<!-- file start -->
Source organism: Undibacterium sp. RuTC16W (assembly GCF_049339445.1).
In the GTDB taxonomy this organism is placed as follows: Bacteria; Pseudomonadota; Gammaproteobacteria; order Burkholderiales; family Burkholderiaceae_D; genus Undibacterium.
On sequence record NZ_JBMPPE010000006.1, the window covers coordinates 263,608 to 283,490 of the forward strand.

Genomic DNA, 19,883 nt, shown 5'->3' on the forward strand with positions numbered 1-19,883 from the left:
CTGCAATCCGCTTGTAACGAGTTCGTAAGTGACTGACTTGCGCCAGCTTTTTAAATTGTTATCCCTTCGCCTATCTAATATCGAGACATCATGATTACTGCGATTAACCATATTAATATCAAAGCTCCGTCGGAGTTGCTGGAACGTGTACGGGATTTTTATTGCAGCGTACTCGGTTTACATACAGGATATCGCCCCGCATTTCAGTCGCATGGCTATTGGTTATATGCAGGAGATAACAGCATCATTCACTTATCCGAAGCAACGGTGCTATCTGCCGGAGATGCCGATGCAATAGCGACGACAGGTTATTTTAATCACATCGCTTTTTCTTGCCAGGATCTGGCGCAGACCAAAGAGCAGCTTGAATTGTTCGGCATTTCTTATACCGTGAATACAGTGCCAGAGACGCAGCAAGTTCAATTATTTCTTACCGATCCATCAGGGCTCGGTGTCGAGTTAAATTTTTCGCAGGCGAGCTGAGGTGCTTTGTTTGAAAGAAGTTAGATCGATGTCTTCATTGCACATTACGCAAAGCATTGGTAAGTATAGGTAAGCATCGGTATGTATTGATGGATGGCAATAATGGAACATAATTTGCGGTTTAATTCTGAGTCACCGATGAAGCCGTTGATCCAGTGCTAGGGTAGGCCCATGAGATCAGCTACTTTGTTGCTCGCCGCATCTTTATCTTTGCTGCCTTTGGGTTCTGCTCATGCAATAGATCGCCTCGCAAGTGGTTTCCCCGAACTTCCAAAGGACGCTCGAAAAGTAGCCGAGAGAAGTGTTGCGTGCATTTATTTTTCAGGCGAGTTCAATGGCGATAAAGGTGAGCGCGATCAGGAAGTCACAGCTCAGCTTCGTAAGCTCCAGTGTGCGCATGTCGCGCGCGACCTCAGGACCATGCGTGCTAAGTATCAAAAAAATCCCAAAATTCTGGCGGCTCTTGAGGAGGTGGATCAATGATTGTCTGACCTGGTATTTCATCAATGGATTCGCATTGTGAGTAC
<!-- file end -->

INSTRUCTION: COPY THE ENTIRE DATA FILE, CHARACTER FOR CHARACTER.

Source organism: Undibacterium sp. RuTC16W (assembly GCF_049339445.1).
In the GTDB taxonomy this organism is placed as follows: Bacteria; Pseudomonadota; Gammaproteobacteria; order Burkholderiales; family Burkholderiaceae_D; genus Undibacterium.
On sequence record NZ_JBMPPE010000006.1, the window covers coordinates 263,608 to 283,490 of the forward strand.

Genomic DNA, 19,883 nt, shown 5'->3' on the forward strand with positions numbered 1-19,883 from the left:
CTGCAATCCGCTTGTAACGAGTTCGTAAGTGACTGACTTGCGCCAGCTTTTTAAATTGTTATCCCTTCGCCTATCTAATATCGAGACATCATGATTACTGCGATTAACCATATTAATATCAAAGCTCCGTCGGAGTTGCTGGAACGTGTACGGGATTTTTATTGCAGCGTACTCGGTTTACATACAGGATATCGCCCCGCATTTCAGTCGCATGGCTATTGGTTATATGCAGGAGATAACAGCATCATTCACTTATCCGAAGCAACGGTGCTATCTGCCGGAGATGCCGATGCAATAGCGACGACAGGTTATTTTAATCACATCGCTTTTTCTTGCCAGGATCTGGCGCAGACCAAAGAGCAGCTTGAATTGTTCGGCATTTCTTATACCGTGAATACAGTGCCAGAGACGCAGCAAGTTCAATTATTTCTTACCGATCCATCAGGGCTCGGTGTCGAGTTAAATTTTTCGCAGGCGAGCTGAGGTGCTTTGTTTGAAAGAAGTTAGATCGATGTCTTCATTGCACATTACGCAAAGCATTGGTAAGTATAGGTAAGCATCGGTATGTATTGATGGATGGCAATAATGGAACATAATTTGCGGTTTAATTCTGAGTCACCGATGAAGCCGTTGATCCAGTGCTAGGGTAGGCCCATGAGATCAGCTACTTTGTTGCTCGCCGCATCTTTATCTTTGCTGCCTTTGGGTTCTGCTCATGCAATAGATCGCCTCGCAAGTGGTTTCCCCGAACTTCCAAAGGACGCTCGAAAAGTAGCCGAGAGAAGTGTTGCGTGCATTTATTTTTCAGGCGAGTTCAATGGCGATAAAGGTGAGCGCGATCAGGAAGTCACAGCTCAGCTTCGTAAGCTCCAGTGTGCGCATGTCGCGCGCGACCTCAGGACCATGCGTGCTAAGTATCAAAAAAATCCCAAAATTCTGGCGGCTCTTGAGGAGGTGGATCAATGATTGTCTGACCTGGTATTTCATCAATGGATTCGCATTGTGAGTAC